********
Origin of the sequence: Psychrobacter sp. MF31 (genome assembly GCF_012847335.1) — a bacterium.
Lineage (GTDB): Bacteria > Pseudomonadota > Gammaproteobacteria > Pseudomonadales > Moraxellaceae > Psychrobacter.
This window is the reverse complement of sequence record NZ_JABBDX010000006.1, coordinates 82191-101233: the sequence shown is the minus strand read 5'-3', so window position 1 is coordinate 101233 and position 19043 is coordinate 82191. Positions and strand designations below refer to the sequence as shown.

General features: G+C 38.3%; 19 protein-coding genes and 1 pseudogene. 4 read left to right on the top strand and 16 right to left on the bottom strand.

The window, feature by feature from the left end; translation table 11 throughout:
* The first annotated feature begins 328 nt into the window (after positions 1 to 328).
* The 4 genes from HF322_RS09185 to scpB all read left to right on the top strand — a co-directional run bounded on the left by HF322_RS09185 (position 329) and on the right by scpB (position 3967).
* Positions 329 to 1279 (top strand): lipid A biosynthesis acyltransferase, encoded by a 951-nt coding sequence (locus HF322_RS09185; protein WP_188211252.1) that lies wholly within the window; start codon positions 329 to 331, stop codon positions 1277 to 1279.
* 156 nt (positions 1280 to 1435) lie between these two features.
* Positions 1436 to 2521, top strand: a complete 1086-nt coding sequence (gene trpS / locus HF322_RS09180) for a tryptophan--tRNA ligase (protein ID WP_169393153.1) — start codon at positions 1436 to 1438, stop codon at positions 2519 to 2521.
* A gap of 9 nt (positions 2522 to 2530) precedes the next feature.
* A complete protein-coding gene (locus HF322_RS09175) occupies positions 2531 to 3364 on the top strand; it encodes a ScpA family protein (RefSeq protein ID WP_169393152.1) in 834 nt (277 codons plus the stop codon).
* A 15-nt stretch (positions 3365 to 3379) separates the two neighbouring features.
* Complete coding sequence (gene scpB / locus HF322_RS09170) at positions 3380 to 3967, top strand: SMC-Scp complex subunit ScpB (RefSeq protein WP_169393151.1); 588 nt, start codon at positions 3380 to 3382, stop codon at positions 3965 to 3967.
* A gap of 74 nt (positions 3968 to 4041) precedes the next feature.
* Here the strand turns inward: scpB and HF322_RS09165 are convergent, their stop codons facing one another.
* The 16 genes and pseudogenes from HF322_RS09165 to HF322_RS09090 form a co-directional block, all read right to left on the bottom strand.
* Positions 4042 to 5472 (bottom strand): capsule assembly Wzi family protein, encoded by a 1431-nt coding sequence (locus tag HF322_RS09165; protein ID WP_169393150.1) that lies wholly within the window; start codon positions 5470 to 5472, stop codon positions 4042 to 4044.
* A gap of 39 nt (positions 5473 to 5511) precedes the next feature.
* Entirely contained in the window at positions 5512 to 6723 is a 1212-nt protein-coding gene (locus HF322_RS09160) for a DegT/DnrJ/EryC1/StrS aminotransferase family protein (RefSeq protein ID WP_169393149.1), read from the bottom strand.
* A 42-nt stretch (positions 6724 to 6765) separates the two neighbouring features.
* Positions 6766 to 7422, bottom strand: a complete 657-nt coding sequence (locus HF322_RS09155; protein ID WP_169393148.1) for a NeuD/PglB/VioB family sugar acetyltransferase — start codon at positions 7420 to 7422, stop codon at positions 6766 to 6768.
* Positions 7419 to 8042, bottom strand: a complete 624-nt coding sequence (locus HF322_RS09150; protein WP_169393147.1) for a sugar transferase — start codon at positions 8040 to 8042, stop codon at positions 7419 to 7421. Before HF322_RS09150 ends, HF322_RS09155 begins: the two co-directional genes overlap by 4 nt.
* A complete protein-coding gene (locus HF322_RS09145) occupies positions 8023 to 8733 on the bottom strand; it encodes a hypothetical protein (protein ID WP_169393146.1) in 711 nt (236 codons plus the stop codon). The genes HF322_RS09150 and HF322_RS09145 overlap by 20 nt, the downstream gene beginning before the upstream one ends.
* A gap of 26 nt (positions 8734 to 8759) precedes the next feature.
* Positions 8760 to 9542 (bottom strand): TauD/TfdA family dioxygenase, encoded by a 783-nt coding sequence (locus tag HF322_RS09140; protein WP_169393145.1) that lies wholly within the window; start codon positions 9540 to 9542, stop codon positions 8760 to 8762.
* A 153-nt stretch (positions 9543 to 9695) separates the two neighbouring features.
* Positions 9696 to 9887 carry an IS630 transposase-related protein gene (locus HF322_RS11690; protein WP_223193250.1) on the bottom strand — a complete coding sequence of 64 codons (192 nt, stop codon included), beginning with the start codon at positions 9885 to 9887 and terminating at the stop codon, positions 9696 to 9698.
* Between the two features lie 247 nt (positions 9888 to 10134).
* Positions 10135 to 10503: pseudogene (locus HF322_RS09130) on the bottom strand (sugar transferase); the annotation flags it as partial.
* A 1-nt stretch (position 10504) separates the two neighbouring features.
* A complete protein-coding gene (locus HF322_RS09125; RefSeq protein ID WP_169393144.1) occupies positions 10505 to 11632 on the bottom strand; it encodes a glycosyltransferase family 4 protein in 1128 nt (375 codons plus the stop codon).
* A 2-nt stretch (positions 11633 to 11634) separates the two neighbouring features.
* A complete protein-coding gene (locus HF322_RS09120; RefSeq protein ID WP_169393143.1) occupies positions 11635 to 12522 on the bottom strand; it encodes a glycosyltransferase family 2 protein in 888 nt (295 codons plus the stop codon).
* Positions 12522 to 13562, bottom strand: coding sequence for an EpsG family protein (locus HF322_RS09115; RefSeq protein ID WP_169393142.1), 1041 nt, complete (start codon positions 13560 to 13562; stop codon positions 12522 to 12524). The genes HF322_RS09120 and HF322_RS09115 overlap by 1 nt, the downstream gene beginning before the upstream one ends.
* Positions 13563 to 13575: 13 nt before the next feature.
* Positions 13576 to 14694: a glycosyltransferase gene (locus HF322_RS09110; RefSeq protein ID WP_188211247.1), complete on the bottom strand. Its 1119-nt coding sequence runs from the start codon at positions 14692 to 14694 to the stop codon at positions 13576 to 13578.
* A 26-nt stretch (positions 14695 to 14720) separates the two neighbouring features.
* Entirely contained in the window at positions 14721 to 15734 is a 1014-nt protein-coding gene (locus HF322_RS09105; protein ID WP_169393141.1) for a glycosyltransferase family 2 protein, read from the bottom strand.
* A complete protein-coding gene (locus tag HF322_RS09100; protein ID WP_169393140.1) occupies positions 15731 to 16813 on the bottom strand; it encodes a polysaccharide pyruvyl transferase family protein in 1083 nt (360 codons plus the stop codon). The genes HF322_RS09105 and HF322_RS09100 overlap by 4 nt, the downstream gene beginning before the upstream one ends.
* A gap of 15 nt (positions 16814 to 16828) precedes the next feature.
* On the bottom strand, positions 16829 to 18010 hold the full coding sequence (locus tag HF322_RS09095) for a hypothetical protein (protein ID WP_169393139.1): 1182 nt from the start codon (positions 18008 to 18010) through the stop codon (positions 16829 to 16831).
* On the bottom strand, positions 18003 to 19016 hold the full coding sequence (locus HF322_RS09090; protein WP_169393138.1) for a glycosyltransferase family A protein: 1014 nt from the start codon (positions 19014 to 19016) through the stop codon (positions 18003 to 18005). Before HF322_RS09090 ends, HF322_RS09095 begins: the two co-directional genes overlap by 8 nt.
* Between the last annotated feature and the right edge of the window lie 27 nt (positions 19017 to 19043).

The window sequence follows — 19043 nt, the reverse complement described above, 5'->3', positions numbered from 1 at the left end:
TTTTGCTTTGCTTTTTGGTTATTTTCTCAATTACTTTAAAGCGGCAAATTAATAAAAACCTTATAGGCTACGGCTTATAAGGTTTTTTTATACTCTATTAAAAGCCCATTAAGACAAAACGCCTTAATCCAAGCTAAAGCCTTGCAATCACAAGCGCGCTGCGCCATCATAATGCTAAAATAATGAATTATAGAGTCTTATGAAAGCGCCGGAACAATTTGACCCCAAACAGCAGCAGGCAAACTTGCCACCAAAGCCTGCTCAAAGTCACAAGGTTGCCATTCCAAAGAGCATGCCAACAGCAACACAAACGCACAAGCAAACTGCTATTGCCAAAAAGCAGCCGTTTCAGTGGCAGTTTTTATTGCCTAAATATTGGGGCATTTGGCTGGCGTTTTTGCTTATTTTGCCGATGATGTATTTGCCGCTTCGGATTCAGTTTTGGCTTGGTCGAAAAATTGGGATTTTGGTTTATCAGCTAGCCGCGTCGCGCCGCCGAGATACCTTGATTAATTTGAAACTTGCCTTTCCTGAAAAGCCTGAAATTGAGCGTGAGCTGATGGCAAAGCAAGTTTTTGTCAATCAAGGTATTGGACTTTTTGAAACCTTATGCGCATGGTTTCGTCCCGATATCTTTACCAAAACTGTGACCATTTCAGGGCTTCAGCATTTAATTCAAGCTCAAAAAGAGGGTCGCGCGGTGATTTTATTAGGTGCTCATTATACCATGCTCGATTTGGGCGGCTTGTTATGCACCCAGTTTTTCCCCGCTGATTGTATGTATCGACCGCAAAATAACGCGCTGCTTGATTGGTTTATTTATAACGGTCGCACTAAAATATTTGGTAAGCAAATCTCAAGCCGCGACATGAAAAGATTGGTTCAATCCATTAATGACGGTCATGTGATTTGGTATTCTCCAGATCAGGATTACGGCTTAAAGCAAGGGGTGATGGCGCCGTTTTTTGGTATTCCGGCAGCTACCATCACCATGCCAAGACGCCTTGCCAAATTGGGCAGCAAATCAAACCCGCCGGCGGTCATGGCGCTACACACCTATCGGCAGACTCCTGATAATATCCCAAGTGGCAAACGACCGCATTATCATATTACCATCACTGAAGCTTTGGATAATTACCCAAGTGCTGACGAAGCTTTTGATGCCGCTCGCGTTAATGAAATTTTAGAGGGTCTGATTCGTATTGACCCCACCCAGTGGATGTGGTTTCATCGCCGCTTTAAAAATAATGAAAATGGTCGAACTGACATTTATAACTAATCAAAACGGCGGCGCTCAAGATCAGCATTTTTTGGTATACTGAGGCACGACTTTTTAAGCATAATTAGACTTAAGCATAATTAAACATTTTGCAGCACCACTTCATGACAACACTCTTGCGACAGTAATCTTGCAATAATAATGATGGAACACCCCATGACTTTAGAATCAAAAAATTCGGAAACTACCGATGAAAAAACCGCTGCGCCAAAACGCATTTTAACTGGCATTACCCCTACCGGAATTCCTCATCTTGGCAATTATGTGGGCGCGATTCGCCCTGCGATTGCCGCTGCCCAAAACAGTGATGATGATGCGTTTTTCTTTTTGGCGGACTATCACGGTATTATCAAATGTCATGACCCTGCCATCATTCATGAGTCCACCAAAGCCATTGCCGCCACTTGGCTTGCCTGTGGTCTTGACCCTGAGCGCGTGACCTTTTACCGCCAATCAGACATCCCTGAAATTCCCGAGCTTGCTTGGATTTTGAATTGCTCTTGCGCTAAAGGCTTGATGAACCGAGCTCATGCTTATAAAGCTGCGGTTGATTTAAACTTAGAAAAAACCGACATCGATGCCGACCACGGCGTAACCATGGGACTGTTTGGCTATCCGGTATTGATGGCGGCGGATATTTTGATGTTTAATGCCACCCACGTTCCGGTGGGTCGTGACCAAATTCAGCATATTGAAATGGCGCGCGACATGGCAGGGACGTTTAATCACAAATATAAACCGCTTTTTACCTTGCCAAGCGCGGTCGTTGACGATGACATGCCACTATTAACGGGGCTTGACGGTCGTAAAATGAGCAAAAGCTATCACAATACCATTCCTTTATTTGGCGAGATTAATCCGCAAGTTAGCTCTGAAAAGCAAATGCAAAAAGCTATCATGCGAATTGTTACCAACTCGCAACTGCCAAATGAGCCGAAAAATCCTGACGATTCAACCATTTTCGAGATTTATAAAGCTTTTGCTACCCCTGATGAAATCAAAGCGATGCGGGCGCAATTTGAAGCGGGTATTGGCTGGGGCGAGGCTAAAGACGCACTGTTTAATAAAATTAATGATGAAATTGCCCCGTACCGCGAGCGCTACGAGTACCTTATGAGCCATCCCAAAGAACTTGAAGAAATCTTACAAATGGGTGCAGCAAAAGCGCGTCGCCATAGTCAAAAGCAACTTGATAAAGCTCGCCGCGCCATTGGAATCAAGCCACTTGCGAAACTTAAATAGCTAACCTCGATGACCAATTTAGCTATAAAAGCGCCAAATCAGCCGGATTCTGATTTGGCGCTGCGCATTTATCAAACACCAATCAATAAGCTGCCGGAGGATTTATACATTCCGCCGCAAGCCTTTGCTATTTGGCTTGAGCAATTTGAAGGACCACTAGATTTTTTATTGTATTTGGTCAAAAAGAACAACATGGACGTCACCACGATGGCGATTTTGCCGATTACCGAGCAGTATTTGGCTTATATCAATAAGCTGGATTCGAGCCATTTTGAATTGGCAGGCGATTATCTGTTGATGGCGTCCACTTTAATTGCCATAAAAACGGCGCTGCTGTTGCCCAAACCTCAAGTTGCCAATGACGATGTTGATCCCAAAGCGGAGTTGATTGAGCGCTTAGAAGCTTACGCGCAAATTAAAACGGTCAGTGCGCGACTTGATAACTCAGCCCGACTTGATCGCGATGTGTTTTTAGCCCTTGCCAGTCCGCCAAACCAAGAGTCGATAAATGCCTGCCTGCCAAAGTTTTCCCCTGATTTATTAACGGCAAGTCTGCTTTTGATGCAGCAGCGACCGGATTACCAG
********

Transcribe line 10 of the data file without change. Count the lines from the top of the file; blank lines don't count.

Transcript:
* Positions 1436 to 2521, top strand: a complete 1086-nt coding sequence (gene trpS / locus HF322_RS09180) for a tryptophan--tRNA ligase (protein ID WP_169393153.1) — start codon at positions 1436 to 1438, stop codon at positions 2519 to 2521.